Extremely high social and communication skills; Exceptional organization and attention to detail; Ability to use web communication and documentation software effectively; Effective managerial skills with research assistants; Team-oriented; Very strong work ethic; Multi-tasking; Self-starter and industrious; Adaptivity to rapidly changing demands in a high performance workplace; background in scientific methodology (B.A./B.S. level at least); effective writing skills. Skills in programming and data analysis are a plus.
Intro lecture delivered to a Introduction to Primatology Methods class. Includes background information on the importance of phenology to research in this field, as well as designing a scientific research question based upon observations made throughout the course. Follow up lecture will include viewing and analysis of the data.
People have used phenology for thousands of years to guide their actions, from knowing when to hunt, plant, and harvest, to deciding when to watch for pests. These seasonal events can be equally useful to us in our everday lives. Learn how phenology, the study of life cycle events in plants and animals, can benefit you in many ways - from helping you learn about the natural world to honing your observation skills.
USA-NPN becomes a DataONE Member Node, delivering phenology data from the Nature’s Notebook program collected at 2,000 sites across the United States from 2009 through 2012. The DataONE infrastructure will improve access to the data resources generated by USA-NPN, and contribute to a community effort to improve the standards and infrastructure supporting data access.
USA-NPN Executive Director Jake Weltzin gave this webinar for the National Climate Change and Wildlife Science Center, entitled "The USA National Phenology Network: Informing Science, Conservaton and Resource Management."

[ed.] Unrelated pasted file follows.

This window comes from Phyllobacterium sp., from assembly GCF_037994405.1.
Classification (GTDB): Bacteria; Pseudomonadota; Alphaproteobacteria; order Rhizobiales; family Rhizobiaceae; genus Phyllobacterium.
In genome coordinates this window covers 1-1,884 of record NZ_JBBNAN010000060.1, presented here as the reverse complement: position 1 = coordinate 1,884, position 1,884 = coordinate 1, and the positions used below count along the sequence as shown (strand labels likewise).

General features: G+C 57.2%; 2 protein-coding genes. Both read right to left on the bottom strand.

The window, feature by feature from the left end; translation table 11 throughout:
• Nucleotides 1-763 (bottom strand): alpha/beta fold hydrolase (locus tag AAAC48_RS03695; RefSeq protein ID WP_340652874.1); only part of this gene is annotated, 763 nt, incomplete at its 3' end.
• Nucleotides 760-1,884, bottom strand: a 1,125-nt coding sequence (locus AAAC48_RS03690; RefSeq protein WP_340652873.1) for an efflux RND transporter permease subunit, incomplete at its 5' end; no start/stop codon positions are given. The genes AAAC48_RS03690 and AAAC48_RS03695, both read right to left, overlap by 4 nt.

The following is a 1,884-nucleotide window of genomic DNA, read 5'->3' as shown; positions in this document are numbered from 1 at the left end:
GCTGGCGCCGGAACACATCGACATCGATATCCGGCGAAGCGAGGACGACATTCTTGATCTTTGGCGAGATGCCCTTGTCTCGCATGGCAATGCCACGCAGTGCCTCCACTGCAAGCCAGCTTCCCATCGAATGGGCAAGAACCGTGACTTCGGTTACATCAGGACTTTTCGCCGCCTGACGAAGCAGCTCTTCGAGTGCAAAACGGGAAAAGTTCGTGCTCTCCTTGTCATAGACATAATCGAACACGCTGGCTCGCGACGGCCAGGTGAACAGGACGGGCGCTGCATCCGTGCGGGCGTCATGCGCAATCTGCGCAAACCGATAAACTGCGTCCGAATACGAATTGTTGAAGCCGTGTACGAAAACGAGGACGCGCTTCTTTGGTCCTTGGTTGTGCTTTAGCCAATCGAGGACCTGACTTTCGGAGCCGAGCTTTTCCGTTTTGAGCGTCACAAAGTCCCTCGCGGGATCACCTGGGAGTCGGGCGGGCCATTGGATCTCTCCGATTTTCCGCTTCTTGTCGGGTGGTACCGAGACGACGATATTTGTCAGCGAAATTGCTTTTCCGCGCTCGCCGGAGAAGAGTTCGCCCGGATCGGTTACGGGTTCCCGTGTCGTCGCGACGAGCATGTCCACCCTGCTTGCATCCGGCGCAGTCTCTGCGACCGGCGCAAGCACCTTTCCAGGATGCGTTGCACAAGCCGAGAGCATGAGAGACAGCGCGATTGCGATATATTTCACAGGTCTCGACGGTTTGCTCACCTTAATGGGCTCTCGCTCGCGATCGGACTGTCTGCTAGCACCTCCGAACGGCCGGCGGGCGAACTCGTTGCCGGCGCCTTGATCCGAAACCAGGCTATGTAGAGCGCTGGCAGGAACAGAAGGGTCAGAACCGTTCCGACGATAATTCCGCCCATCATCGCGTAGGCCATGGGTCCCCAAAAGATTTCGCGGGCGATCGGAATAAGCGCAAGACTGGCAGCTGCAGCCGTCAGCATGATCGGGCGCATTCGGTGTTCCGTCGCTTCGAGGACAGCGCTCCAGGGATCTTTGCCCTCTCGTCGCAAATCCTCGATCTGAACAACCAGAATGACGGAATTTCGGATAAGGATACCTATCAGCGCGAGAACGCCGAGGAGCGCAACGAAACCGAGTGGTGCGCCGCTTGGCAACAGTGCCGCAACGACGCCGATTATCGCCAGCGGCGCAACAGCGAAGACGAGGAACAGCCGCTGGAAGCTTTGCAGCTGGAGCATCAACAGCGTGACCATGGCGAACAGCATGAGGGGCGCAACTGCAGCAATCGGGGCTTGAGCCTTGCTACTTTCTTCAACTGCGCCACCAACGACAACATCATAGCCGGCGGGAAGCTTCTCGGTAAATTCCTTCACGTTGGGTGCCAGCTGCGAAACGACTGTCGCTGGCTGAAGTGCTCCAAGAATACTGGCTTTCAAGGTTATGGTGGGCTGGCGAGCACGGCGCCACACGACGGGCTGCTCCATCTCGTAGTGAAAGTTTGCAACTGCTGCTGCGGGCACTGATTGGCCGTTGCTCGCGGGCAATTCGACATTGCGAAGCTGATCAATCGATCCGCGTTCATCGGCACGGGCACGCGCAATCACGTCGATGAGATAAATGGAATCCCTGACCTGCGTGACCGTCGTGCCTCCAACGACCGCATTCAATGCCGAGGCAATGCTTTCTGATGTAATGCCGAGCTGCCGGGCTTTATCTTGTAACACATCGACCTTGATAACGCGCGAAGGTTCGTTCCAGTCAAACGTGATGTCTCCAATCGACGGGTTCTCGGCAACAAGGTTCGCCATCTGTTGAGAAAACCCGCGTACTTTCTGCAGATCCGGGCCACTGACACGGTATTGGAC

This 3 hour workshop was used as a content area for the Pima County, Arizona Master Gardener Training Program. It provides an opening activity, 1.5 hour lecture about the relavence of phenology to gardening, including ecology, climate, historical data collection, and working examples of how phenology is used in a variety of Extension programs across the US.
During this check-in with Valle de Oro Nature's Notebook participants, we reviewed the initial visits made at the refuge, and discussed the issues that have come up in the first few weeks of monitoring. This included scheduling visits, finding sites on the refuge, data recording and entry, smartphone apps, and the request to have more face-to-face meetings. Erin Posthumus facilitated the meeting, and Jennifer Owen-White as well as 10 volunteers were present.
This workshop was an introduction to phenology and Nature's Notebook, an introduction to program design and development surrounding a science question that can be answered using phenology data, and an introduction to resources available to get started.
This 4 hour workshop was designed for volunteers who are interested in helping to create a sustainable phenology monitoring program at site, using Nature's Notebook. The resources below include those that were handed out during the workshop and are available to be edited.
Spring of 2012 arrived remarkably early in much of the U.S... but what about 2013? What do those observations that you've been diligently collecting and reporting in your yard say about this year? How are scientists and decision-makers using these observations?